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Sunday, Aug. 8, 2010

Interesting times on Asia's south-east seas

LOS ANGELES — The Obama administration is raising the U.S. profile in the South China Sea and in the newly troubled seas around the Korean Peninsula. Its decisions are sound enough, and they have been put forth carefully and with proportionality, but they do entail risks and may test the China-U.S. relationship.

Let's take a look at the two main aspects of this development.

The first involves South and North Korean waters, where U.S. and South Korean warships were bobbing last week in a military display. This was for the benefit of North Korea, whose navy apparently was the culprit that sank a South Korean vessel in March, killing 46 seamen. The aim is to deter the communist regime in the north from further foolishness.

The other audience for the military show is the South Korean public. The March sinking of the Cheonan vessel shocked the South Korean public, which expected more retaliatory spunk from its navy. But now the secret is out: the South Korean military, whatever its virtues, probably is not ready to run its own show. It still needs the United States there to help call the shots.

So there will be a delay for at least a few years in the planned handover of command of forces in the South from the United States to the national government of the South (Republic of Korea). That development dismays Beijing, greatly preferring a reduced American regional profile. But since the Chinese apparently can't keep their North Korean allies out of trouble, there's not much they can do about it except complain.

At the same time, Chinese Premier Wen Jiabao has quietly promised that Beijing will not protect the guilty party, though it claims not to be convinced that the North is the perpetrator. So far, though, that is exactly what it has done, watering down a proposed U.N. Security Council resolution that would otherwise have condemned North Korea for aggression. Beijing, however, has arranged for the immediate resumption of the on-again, off-again six-party talks.

China is probably more upset about U.S. naval ships rolling around in the South China Sea. This is the second theater where the Obama administration has staged a show. Earlier in the year Beijing issued a decree that could be read to suggest that it viewed those seas as virtually its personal pond. The idea sent shudders throughout Asia, especially in Taiwan, the Philippines, Vietnam, Malaysia, Brunei and Indonesia, with their tinier "fleets." It irritated Japan, too, but Japan has a serious fleet.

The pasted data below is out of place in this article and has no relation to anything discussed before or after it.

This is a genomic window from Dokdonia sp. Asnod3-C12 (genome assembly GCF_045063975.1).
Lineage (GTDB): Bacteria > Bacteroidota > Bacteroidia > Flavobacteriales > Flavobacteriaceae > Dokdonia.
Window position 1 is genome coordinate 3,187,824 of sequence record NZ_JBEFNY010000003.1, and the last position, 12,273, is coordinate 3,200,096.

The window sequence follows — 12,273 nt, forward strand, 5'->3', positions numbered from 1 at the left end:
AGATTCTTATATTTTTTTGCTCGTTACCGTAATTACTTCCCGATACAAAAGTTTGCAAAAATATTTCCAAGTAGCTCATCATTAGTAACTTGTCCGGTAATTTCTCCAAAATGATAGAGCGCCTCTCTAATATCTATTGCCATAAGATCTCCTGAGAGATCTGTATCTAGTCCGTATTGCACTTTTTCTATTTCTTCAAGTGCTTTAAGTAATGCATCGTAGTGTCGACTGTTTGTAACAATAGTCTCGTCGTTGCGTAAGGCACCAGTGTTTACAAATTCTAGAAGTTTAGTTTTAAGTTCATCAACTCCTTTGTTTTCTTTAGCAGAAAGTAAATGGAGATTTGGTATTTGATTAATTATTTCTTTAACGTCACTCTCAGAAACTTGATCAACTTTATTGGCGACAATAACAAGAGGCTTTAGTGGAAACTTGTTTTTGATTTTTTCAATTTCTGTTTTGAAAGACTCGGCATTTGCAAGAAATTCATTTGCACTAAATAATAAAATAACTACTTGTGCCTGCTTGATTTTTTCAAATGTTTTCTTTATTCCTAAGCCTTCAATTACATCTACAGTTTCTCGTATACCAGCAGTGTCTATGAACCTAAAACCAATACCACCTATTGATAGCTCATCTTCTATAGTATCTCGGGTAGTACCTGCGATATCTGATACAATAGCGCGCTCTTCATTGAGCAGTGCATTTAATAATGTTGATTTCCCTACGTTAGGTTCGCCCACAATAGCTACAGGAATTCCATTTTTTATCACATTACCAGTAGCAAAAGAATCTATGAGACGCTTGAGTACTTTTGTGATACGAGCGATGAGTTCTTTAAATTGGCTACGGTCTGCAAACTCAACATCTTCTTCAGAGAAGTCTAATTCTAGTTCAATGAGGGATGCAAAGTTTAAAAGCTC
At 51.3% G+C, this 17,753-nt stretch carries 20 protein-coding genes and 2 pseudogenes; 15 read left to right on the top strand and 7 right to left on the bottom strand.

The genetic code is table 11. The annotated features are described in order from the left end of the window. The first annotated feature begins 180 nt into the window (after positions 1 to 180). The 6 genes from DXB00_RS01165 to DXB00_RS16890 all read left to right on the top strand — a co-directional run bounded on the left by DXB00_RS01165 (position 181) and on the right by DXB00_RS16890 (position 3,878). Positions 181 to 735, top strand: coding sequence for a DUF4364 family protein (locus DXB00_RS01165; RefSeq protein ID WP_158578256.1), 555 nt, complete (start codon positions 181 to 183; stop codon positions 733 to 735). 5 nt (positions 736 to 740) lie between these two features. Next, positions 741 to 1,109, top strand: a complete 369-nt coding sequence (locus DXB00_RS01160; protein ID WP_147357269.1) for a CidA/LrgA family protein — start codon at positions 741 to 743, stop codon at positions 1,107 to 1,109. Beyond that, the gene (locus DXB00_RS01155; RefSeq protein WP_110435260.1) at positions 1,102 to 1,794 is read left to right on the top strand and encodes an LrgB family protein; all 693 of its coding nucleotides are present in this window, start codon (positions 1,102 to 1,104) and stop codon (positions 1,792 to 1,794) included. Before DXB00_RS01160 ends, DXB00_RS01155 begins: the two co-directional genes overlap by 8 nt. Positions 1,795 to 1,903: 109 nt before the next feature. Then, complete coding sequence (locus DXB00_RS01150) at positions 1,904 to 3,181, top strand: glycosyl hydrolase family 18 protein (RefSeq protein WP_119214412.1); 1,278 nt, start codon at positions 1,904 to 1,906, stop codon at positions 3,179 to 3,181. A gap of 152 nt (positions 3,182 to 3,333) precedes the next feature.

These Asian nations have quarrels with China over island territories in these waters and regard the South China Sea as an international commercial highway. So does the United States, which has made that point of view plain.

Nobody in the region wants a fight with China, so none of those worried Asian nations are waving American flags to thank President Barack Obama for ordering more ships into that area. But in fact they are pleased by the move — and by U.S. Secretary of State Hillary Clinton's firm resolve at a big regional meeting last month in Hanoi.

The American expression of solidarity strengthens their hand so that the resolution of these island-ownership disputes can be settled through negotiation, not fear — at least as long as the United States keeps its ships bobbing over the horizon.

Because the South China Sea represents waters territorially adjacent to the mainland, China might well go ballistic if it sees U.S. interference. But that would tarnish its image and raise questions about whether its economic rise will be so peaceful, as Beijing has often claimed. At least now the United States is being viewed as helpfully standing up to the Chinese giant that has of late occasionally seemed bullying in manner.

East Asia clearly is at a tipping point. But the proper role of the United States is not to provoke China or violate its true sovereignty but to balance its rising military power. In recent years China's naval buildup has been extraordinary and muscles are being flexed. The American balancing on both fronts is an effort to remind the Chinese that they are not the only muscle man on the block.

Handled carefully, the U.S. effort could actually serve everyone's interest, including Beijing's. For China is not ready to rule the Pacific unilaterally. That day may come but it's a long way off — at least as long as the U.S. Navy is bobbing around.

Syndicated columnist Tom Plate's new book "Conversations With Lee Kuan Yew" is on best-seller lists in Asia. His next book in the "Giants of Asia" series — about former Malaysian Prime Minister Mahathir Mohamad — is due out early next year. © 2010 Pacific Perspectives Media Center

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